The Baltimore Sun has an article detailing problems with electrical power at the National Security Agency headquarters at Fort Meade, Maryland. The problems have been apparent since at least 2000 when a blackout occurred.
Agency officials anticipated the problem nearly a decade ago as they looked ahead at the technology needs of the agency, sources said, but it was never made a priority, and now the agency's ability to keep its operations going is threatened. The NSA is already unable to install some costly and sophisticated new equipment, including two new supercomputers, for fear of blowing out the electrical infrastructure, they said.
At minimum, the problem could produce disruptions leading to outages and power surges at the Fort Meade headquarters, hampering the work of intelligence analysts and damaging equipment, they said. At worst, it could force a virtual shutdown of the agency, paralyzing the intelligence operation, erasing crucial intelligence data and causing irreparable damage to computer systems — all detrimental to the fight against terrorism.
Estimates on how long the agency has to stave off such an overload vary from just two months to less than two years. NSA officials "claim they will not be able to operate more than a month or two longer unless something is done," said a former senior NSA official familiar with the problem, who spoke on condition of anonymity.
Agency leaders, meanwhile, are scrambling for stopgap measures to buy time while they develop a sustainable plan. Limitations of the electrical infrastructure in the main NSA complex and the substation serving the agency, along with growing demand in the region, prevent an immediate fix, according to current and former government officials.
"If there's a major power failure out there, any backup systems would be inadequate to power the whole facility," said Michael Jacobs, who headed the NSA's information assurance division until 2002.
"It's obviously worrisome, particularly on days like today," he said in an interview during last week's barrage of triple-digit temperatures.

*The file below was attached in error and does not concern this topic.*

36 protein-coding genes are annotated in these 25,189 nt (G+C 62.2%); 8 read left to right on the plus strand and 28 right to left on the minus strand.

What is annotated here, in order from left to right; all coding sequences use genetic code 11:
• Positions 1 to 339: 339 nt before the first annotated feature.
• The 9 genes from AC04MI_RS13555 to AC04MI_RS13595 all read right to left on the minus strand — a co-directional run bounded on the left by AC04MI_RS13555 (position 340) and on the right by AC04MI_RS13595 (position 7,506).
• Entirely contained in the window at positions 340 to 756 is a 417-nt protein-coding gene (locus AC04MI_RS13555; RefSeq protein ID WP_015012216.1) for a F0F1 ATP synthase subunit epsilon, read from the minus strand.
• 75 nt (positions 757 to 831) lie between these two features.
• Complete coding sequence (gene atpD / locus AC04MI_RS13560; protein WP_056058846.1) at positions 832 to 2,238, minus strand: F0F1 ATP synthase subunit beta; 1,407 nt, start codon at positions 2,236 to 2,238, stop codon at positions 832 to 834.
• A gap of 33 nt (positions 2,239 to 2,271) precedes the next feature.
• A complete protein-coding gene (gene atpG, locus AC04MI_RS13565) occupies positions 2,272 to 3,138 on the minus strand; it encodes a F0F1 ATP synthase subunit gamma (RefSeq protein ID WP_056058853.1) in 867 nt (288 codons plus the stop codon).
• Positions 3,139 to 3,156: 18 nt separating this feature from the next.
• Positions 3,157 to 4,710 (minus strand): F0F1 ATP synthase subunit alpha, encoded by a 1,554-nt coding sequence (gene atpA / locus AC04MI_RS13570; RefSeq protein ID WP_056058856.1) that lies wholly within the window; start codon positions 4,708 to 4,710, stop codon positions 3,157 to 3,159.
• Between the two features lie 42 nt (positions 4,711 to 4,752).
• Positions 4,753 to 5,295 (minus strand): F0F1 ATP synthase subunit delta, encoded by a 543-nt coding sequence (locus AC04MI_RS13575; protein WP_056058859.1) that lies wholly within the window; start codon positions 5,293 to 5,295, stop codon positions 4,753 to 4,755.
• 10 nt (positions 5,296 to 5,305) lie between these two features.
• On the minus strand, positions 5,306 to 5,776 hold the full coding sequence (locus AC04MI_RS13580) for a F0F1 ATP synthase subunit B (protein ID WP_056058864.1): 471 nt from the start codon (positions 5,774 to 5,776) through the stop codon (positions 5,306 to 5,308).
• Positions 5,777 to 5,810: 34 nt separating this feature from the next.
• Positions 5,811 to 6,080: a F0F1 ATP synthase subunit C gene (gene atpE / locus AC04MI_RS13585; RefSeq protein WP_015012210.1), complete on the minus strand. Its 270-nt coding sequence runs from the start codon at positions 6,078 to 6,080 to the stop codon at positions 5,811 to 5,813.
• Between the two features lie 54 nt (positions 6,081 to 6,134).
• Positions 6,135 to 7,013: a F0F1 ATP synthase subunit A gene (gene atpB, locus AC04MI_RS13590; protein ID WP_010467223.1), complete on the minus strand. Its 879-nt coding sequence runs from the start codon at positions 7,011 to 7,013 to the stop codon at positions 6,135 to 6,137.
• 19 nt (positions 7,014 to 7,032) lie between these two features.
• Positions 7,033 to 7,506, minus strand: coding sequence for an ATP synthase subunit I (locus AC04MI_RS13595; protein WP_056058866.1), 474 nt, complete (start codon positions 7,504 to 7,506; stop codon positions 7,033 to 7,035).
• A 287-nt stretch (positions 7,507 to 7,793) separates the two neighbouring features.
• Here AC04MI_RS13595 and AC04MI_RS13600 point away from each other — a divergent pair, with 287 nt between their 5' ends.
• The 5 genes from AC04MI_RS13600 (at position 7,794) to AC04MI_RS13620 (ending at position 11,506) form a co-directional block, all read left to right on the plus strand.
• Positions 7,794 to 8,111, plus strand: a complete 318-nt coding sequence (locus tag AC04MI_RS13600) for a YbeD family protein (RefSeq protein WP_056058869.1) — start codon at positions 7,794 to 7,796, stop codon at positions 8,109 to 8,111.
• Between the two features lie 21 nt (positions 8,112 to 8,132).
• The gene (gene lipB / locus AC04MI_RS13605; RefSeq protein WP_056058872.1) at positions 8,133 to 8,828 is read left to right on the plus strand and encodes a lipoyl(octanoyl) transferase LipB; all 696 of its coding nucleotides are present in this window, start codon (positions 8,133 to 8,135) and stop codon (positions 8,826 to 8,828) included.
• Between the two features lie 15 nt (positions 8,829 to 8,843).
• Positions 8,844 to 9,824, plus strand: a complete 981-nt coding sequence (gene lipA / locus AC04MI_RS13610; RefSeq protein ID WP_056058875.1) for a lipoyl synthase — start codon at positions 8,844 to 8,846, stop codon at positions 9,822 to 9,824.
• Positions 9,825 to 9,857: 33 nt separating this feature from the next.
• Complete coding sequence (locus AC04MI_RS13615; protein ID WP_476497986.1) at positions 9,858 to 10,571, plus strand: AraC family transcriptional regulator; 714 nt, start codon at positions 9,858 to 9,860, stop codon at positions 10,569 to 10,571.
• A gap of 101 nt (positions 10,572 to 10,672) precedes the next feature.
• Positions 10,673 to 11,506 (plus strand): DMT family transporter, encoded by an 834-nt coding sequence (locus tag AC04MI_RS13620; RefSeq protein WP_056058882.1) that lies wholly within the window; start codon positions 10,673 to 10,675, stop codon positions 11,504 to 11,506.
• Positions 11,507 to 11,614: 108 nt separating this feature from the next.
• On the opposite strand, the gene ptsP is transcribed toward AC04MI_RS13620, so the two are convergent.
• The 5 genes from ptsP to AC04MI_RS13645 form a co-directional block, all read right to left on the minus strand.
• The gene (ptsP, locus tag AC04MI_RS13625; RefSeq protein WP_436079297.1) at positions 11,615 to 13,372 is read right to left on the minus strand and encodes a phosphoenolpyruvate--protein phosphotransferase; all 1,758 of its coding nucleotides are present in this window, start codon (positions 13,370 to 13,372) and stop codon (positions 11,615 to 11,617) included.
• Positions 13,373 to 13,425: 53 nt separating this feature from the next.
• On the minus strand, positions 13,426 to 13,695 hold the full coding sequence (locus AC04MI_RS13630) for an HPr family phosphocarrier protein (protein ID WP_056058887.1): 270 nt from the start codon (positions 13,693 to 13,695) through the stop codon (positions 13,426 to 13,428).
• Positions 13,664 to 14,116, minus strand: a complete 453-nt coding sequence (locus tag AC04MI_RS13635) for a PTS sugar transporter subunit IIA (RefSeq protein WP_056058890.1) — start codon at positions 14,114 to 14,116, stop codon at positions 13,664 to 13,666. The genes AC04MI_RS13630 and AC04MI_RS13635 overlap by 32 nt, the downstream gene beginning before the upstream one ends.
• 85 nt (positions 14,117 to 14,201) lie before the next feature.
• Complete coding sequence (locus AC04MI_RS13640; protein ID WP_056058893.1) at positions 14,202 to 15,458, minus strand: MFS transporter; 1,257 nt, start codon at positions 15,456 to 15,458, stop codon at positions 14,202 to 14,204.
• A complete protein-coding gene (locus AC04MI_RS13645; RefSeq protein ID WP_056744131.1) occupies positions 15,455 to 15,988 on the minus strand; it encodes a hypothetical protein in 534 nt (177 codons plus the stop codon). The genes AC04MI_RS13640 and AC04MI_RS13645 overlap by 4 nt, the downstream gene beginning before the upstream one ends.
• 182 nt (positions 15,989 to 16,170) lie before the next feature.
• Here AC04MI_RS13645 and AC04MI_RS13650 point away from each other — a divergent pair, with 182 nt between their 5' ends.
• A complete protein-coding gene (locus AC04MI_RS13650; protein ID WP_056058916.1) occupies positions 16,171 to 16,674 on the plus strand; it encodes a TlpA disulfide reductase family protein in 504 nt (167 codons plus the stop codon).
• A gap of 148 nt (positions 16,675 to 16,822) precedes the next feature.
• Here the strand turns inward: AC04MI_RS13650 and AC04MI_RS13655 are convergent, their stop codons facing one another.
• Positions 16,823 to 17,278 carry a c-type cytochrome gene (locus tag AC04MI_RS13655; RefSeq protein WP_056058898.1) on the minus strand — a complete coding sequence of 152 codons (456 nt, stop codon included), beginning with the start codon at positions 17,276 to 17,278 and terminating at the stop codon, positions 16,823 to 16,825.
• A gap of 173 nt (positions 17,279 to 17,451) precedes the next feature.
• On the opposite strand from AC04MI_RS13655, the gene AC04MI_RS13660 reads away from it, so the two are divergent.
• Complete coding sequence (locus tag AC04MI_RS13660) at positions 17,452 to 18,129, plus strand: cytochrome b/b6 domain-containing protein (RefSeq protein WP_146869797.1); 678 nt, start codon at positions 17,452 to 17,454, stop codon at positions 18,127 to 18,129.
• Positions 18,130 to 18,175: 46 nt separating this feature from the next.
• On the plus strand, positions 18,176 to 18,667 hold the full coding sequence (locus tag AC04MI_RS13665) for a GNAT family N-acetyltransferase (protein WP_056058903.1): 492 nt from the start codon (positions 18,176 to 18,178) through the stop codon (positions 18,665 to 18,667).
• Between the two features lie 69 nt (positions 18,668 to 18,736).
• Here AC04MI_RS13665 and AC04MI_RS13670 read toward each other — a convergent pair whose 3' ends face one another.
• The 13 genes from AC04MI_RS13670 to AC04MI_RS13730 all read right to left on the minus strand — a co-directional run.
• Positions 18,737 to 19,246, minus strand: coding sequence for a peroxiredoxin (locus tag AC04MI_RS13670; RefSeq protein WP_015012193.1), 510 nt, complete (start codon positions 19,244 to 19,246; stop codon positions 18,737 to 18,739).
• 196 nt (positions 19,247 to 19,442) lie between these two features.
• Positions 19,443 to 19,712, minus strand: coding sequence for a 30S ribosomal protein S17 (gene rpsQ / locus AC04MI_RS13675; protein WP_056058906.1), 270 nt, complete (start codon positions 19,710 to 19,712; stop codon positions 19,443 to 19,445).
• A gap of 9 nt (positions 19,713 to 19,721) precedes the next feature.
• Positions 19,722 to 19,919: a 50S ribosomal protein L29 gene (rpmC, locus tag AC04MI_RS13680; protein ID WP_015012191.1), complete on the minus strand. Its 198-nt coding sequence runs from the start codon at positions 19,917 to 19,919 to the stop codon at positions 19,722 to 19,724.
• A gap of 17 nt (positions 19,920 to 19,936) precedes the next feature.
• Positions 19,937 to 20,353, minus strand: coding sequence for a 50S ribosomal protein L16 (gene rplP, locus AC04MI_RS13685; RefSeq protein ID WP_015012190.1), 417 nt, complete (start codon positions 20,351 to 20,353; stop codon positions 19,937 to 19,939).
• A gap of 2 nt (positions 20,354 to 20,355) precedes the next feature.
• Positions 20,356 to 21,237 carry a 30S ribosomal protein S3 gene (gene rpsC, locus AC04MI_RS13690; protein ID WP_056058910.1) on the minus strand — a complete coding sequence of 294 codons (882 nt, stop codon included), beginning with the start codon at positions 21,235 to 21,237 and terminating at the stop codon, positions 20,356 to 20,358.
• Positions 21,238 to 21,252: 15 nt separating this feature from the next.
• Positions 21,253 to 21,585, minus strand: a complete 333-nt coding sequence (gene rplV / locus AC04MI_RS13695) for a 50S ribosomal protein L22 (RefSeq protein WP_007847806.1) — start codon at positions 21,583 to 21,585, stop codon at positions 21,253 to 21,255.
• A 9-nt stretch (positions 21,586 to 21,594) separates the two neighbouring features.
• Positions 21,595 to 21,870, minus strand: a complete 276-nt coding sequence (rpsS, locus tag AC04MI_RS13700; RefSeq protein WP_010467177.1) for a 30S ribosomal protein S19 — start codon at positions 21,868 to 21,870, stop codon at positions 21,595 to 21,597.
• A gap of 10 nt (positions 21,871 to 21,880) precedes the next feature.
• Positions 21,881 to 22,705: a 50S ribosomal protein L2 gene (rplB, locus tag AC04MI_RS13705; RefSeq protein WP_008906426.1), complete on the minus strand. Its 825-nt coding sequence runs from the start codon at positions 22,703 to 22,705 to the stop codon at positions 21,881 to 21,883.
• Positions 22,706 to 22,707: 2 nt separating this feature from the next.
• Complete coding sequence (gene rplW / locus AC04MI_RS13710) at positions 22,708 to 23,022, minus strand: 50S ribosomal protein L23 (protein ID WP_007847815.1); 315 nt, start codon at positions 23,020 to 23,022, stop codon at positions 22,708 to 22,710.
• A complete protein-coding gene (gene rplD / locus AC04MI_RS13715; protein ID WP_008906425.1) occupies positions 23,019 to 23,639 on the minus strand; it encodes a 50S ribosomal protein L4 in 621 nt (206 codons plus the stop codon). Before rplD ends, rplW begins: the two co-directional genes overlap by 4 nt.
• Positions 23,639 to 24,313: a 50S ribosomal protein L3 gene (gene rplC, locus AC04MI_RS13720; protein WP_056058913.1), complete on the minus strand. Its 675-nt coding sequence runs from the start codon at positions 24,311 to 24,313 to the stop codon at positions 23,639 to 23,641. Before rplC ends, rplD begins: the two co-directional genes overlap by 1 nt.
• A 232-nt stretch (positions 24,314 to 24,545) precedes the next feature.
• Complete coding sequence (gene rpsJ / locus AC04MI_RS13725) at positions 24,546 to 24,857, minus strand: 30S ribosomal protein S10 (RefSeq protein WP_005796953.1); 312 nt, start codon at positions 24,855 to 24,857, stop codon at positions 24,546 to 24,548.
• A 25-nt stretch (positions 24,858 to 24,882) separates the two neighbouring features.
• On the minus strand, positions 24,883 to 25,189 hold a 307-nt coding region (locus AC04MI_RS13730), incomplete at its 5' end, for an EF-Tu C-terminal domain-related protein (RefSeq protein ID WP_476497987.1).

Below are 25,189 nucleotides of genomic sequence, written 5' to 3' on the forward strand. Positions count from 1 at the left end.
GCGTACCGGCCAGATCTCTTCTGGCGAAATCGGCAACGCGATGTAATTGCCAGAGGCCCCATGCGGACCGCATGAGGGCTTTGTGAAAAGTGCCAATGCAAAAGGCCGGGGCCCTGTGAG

The agency got a taste of the potential for trouble Jan. 24, 2000, when an information overload, rather than a power shortage, caused the NSA's first-ever network crash. It took the agency 3 1/2 days to resume operations, but with a power outage it could take considerably longer to get the NSA humming again.
The 2000 shutdown rendered the agency's headquarters "brain-dead," as then-NSA Director Gen. Michael V. Hayden told CBS's 60 Minutes in 2002.
"I don't want to trivialize this. This was really bad," Hayden said. "We were dark. Our ability to process information was gone."
Having spent a goodly amount of time in the utility business, this sounds like a combination of poor planning on the part of the NSA and the utility company, BGE. Typically, the utility owns everything up until the facility's own power distribution. So it sounds like the utility hasn't built enough circuits or enough capacity, but the NSA has also failed to upgrade their internal distribution equipment.
Here you have another data point that tends to show the 9/11 conspiracy nuts are completely deranged. A vital agency with a vital mission is so inept that it cannot plan it's power needs. And this government supposedly pulled off a massive conspiracy and kept it quiet?